Born in 1571, Michelangelo Mersi da Caravaggio divided the first 20 years of his life between the great city of Milan and the small Lombard town of Caravaggio from which his historical name derives. In 1592 he traveled to Rome. By 1600, with the completion of two scenes from the life of St. Matthew for the Contarelli Chapel, he was established as one of the leading painters of the city. From that time forward his works were devoted almost exclusively to large-scale religious paintings. His biblical scenes demonstrate a careful reading of the scriptural text interpreted through three powerful convictions: doctrinal truth, poverty, and realistic mysticism.

Doctrinal Truth: Painting for the Counter-Reformation.

As the Catholic Church rallied to respond to the Protestant Reformation, it called upon artists to represent the truth of Catholic doctrine. Churchmen such as Charles Borromeo developed artistic guidelines so that representations of biblical scenes would promote church teaching. Although Caravaggio participated in this doctrinal agenda, he did so according to his own artistic vision. He did not render theological truths as supernatural intrusions into his work, but allowed them to emerge as natural aspects of the biblical drama.

Supper at Emmaus: 1 Corinthians 15.

Caravaggio’s Supper at Emmaus (London, 1601) is drawn from the narrative of Luke 24:13–35. The risen Jesus walks on the road to Emmaus with two disciples who do not recognize him. When they reach the city, the disciples invite him to stay for the night. At supper he blesses and breaks the bread. The disciples then realize that this stranger is the risen Christ, and he vanishes from their sight. Caravaggio has chosen to represent the moment in Luke’s text when the disciples’ “eyes were opened, and they recognized him” (Luke 24:31). One disciple pushes up from his chair to stand in amazement. The other extends his arms wide in the form of a cross.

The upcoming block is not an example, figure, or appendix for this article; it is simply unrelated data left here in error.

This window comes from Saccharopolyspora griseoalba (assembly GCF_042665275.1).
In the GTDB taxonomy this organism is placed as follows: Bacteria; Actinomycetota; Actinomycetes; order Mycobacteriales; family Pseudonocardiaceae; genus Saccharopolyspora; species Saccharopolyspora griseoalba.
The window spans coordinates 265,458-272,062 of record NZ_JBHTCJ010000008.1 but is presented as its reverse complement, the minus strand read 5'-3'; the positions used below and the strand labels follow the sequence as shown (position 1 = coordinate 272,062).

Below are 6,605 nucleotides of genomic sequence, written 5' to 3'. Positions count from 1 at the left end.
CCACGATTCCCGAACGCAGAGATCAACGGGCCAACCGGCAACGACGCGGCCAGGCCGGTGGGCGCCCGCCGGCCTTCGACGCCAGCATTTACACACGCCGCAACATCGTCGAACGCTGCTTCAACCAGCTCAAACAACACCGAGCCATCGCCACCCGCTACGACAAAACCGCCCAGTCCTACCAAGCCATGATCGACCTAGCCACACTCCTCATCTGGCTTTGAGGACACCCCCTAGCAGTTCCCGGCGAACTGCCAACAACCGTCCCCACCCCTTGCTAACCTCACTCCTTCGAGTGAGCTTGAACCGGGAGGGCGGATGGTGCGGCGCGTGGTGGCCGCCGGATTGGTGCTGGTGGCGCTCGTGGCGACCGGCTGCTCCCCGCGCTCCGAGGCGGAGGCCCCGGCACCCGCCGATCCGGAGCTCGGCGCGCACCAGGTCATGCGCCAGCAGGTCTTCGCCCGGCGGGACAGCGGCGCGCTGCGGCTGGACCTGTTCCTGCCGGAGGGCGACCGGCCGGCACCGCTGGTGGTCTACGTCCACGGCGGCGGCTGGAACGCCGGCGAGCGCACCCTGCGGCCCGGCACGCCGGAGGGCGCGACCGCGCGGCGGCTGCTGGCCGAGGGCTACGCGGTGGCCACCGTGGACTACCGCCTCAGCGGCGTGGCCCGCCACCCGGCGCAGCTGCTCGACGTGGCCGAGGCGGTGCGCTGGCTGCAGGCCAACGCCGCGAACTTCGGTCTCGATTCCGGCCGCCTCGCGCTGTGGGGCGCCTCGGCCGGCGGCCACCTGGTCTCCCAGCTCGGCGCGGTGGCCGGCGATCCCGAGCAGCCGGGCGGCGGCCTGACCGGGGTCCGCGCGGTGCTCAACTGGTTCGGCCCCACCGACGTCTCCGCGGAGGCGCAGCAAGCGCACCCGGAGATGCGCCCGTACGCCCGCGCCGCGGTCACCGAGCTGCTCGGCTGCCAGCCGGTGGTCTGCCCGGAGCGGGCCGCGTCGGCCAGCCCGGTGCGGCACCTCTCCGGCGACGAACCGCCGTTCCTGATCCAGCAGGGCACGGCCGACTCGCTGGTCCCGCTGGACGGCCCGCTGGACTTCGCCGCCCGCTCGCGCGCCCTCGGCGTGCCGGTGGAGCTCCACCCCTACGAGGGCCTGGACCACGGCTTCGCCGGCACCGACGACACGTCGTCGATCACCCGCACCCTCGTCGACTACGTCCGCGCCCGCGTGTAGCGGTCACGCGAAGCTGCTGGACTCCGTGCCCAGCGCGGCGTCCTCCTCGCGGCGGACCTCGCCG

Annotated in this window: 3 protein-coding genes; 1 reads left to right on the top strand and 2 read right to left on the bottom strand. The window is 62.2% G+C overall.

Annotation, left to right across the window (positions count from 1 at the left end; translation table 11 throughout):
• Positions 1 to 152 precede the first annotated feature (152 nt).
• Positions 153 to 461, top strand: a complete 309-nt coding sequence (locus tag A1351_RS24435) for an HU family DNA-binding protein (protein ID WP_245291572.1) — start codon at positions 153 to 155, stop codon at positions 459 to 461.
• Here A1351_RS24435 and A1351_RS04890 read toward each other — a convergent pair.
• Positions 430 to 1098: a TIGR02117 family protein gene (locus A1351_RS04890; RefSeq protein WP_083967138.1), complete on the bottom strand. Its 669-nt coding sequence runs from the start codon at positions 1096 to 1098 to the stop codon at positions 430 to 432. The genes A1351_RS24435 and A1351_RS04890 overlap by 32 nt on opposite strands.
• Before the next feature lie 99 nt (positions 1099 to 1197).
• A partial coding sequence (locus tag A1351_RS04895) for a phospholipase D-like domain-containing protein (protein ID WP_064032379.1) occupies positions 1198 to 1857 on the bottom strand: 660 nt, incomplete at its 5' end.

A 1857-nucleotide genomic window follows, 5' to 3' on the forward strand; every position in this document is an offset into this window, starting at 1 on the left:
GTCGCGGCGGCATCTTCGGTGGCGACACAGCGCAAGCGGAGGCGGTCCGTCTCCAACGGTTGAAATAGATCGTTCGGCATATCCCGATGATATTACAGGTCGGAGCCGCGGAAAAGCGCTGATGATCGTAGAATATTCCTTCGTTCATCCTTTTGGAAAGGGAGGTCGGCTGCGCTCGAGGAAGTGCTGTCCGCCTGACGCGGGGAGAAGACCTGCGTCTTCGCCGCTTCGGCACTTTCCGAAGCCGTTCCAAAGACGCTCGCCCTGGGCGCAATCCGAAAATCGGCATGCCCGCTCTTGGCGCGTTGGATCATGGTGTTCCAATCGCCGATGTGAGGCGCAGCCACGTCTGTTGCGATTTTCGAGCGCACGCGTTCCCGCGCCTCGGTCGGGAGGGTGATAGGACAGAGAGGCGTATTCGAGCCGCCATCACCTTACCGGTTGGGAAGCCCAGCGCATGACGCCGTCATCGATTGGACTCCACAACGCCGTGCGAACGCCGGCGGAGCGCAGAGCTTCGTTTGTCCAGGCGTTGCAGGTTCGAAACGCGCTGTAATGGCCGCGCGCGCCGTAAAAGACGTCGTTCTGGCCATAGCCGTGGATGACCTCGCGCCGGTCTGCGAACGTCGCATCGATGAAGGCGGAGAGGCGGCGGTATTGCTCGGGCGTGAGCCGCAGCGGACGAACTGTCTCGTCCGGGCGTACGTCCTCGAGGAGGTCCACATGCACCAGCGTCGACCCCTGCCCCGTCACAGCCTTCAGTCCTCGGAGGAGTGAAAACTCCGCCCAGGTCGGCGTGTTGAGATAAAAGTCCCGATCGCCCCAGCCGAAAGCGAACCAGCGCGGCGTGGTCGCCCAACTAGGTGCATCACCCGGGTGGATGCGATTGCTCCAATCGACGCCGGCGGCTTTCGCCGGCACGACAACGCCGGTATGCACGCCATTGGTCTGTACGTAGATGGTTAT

All the Gospels contain resurrection narratives. The Gospels do not, however, expound upon the meaning of the Resurrection. Paul provides this explanation in chapter 15 of his First Letter to the Corinthians. From this chapter Catholic theology has developed several doctrinal teachings. Caravaggio references four of them in his Supper at Emmaus. He does so according to a naturalistic presentation of character, gesture, and setting.

1. Christ’s resurrection is the promise of our own resurrection (1 Cor 15:22). A basket of fruit juts precariously over the front of the table around which Christ and the two disciples are gathered. Although Christ is clearly the focus of the painting, strong diagonal lines draw our eyes to these exquisitely drawn fruits. They are more than a demonstration of Caravaggio’s craftsmanship and his desire to entice the viewer into the picture. The emphasis on these grapes, figs, and pomegranates indicates that they are central to the meaning of the painting (Warma, 1990, p. 586).


The Supper at Emmaus (1601). In this painting Caravaggio represents the moment in Luke when the disciples’ “eyes were opened, and they recognized him” (Luke 24:31).

National Gallery, London/Bridgeman Images